Confessions of a media buyer: ‘It’s a game right now of how cheap you can be’

This article is part of our Confessions series, in which we trade anonymity for candor to get an unvarnished look at the people, processes and problems inside the industry. More from the series →

For media buyers, the last few years have been rough. The days of 20 percent commission rates are over, with clients moving to a head count model that squeezes every last drop out of employees. Fees have dropped, and there is more scrutiny than ever. In this edition of Confessions, a veteran media buyer discusses how this has affected her business. Edited highlights from our conversation appear below.

What’s the biggest challenge at a media agency today?
It’s the leftovers from what ended up happening when creative and media split. Everything has become very siloed. We’re very focused on doing one thing. At larger agencies, what happened is that everyone become siloed and a specialist in one thing. Buyers don’t think about the whole picture. What we used to create were phenomenal solutions that were holistic.

How are people incentivized?
People in media agencies are incentivized to make money for their silo. Inside each agency — and it’s a dirty secret — each division is getting its own profit and loss statement. And you have to justify bringing in revenue. So there is a buyer who is a mobile buyer, who only buys mobile inventory. So they sit separately, maybe, from the trading desk. But also, the trading desk can also buy mobile. So the mobile buyers have to prove their worth. So they will recommend they only buy mobile programmatic or a buy that is all about mobile geofencing. Or a specific app buy. Or, Snapchat. And every meeting, strategy has to ask why the trading desk and mobile aren’t working together. But the answer is, “our division doesn’t want to lose money.”

What about the transparency issue?
After the Association of National Advertisers report came out, clients asked if this was happening to them. It mostly was. Now, clients say they want 100 percent transparency. What that means is that agencies need to disclose that they’re paying for exactly what the client paid for. It’s not unusual for there to be commissions on media buying. But that needs to be disclosed. If your agency has an agreement with Google that if your ad serving hits this amount, your rate drops, the agency has to disclose to the client that discount.

How has that affected you?
Clients squeezed us for years by cutting down. These fees or commissions often helped us drive head count. It’s a game right now of how cheap you can be. What they want to know is you’re doing everything possible to give them the lowest rate. Some clients have taken it to the extreme in the way that we have to justify every single thing that is bought. Every P&L has to be completely outlined. They want to know everything from how much they’re paying a demand-side platform to more. They’ve taken it to the extreme. I’ve now had clients who won’t run with certain partners unless they in turn disclose what commissions they’re making. They even ask to be provided with the actual insertion orders from agency and vendor.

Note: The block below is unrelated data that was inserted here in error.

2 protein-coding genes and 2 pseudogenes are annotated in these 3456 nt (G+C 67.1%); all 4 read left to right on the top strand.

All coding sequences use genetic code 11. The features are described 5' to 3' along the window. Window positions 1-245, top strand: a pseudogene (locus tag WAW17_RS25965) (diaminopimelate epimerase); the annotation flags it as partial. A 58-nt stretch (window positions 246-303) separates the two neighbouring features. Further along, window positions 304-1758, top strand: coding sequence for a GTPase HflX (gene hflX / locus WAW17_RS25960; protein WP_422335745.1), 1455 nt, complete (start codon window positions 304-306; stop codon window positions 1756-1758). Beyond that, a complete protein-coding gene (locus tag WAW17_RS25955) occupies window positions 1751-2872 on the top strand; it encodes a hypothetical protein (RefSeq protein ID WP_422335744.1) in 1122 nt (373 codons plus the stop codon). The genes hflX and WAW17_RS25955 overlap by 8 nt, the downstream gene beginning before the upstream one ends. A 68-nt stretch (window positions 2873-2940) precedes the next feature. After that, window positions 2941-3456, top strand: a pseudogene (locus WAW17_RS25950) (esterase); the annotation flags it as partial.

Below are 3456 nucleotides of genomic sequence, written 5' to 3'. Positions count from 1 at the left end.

Agencies are now talking about banding together to protect their own margins.
Ha. Everyone keeps talking about an alliance. I don’t think an alliance is happening. Everyone finds a way to come in cheaper somehow and other ways to get funds. What we’re doing with clients is telling them that the better partners are better, which is why they’re more expensive.

But isn’t that where procurement comes in?
Always. Procurement needs constant client education on why certain vendors cost more, why certain publishers cost more. I love brands who want brand safe and premium, and want everything to be viewable and then not pay. The client has to intervene.

How have the changes affected people?
We find it hard to hire, and we pay people badly. So that means a lot of people are incentivized to go with vendors who, frankly, give them free stuff. Parties still happen. Jeans parties. Concert tickets. Going to the Oscars. SoulCycle classes. A Peloton bike. A three-day vacation where you’re taught how to snowboard. I have to tell these young buyers: This is your reputation at stake. The rep is that you can be bought. And you don’t want that reputation.

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